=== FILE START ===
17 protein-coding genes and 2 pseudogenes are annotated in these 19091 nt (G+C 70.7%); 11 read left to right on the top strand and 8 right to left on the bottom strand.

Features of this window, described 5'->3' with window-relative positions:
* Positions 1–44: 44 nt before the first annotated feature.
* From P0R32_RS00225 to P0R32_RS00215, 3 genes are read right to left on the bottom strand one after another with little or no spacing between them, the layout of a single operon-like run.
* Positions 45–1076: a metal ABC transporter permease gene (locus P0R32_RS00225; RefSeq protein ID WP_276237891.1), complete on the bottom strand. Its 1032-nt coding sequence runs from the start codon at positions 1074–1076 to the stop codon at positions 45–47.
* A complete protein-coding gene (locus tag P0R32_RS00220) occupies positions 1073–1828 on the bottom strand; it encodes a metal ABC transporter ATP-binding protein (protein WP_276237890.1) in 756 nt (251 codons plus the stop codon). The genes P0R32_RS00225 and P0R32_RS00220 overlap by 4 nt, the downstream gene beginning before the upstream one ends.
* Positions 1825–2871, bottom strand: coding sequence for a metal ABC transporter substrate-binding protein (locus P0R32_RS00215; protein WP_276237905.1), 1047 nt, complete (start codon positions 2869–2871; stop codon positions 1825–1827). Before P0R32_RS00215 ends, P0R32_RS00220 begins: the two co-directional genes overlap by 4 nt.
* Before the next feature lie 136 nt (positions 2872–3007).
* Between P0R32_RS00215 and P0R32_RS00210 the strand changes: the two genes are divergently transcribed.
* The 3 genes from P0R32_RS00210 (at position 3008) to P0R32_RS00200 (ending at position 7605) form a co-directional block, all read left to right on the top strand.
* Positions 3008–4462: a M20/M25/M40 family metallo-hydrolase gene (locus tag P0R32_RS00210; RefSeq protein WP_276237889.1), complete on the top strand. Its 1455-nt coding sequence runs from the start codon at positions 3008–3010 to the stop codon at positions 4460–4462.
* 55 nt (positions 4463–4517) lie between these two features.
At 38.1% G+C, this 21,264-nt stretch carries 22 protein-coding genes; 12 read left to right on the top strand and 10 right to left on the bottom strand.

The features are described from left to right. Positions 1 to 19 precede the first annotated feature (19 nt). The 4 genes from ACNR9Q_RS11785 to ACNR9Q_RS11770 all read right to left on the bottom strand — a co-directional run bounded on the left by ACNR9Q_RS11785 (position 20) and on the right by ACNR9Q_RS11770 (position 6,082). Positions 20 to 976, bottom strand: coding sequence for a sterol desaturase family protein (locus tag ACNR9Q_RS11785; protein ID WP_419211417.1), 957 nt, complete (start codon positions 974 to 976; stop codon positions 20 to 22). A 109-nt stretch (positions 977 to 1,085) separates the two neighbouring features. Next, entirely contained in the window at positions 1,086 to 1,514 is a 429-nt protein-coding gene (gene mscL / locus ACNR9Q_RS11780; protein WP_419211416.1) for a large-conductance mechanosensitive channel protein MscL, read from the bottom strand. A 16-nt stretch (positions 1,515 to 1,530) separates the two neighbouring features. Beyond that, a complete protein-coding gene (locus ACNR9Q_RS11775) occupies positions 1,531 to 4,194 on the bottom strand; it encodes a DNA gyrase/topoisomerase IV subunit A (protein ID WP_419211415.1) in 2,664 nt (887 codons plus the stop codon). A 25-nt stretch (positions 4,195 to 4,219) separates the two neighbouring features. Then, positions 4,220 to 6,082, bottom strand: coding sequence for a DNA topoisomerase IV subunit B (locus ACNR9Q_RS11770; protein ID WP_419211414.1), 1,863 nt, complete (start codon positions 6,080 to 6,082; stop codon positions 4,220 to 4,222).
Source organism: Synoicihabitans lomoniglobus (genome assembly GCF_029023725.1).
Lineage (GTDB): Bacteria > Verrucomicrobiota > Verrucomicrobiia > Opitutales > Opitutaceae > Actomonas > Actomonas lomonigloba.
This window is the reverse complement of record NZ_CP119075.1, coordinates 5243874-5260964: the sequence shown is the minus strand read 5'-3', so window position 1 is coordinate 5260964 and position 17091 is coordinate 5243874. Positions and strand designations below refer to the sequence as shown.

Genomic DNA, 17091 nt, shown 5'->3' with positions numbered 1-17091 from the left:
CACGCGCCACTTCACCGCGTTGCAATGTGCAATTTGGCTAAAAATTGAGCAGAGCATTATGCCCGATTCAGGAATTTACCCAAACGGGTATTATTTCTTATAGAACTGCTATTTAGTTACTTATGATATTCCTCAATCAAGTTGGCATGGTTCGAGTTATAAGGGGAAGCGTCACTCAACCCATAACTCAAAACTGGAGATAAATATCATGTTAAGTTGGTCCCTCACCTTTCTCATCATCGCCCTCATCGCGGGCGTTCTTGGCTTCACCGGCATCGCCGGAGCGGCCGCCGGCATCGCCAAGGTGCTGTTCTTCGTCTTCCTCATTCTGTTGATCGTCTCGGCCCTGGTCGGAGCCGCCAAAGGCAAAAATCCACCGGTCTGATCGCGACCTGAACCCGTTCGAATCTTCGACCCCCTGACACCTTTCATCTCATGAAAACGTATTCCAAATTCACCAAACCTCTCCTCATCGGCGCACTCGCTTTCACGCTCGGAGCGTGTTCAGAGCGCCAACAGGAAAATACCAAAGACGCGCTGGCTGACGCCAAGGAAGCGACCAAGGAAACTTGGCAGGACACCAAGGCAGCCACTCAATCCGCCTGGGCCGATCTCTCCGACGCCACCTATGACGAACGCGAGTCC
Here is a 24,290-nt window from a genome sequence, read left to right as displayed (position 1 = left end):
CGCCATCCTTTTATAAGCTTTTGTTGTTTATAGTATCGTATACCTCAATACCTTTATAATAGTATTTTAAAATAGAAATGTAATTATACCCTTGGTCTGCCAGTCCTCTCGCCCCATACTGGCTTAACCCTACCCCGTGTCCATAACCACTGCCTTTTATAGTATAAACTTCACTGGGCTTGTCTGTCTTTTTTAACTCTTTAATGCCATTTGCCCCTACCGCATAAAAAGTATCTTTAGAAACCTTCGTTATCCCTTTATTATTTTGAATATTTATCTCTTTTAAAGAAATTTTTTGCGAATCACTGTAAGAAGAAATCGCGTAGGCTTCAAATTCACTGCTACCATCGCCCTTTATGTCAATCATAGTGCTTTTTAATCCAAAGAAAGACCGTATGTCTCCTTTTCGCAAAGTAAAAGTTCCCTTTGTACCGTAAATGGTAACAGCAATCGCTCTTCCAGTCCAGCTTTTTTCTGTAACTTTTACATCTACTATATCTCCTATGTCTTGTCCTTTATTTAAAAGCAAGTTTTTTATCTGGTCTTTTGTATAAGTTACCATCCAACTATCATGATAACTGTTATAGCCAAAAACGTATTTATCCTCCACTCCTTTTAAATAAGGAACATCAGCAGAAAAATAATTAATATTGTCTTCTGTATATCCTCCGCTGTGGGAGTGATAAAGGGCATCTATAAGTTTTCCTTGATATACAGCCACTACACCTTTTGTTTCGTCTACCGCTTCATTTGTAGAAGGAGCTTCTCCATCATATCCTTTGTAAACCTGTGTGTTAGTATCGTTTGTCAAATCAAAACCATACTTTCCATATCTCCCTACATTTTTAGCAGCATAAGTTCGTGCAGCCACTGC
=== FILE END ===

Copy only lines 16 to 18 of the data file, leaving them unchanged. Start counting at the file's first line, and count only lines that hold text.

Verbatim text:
Lineage (GTDB): Bacteria > Verrucomicrobiota > Verrucomicrobiia > Opitutales > Opitutaceae > Actomonas > Actomonas lomonigloba.
This window is the reverse complement of record NZ_CP119075.1, coordinates 5243874-5260964: the sequence shown is the minus strand read 5'-3', so window position 1 is coordinate 5260964 and position 17091 is coordinate 5243874. Positions and strand designations below refer to the sequence as shown.

Genomic DNA, 17091 nt, shown 5'->3' with positions numbered 1-17091 from the left: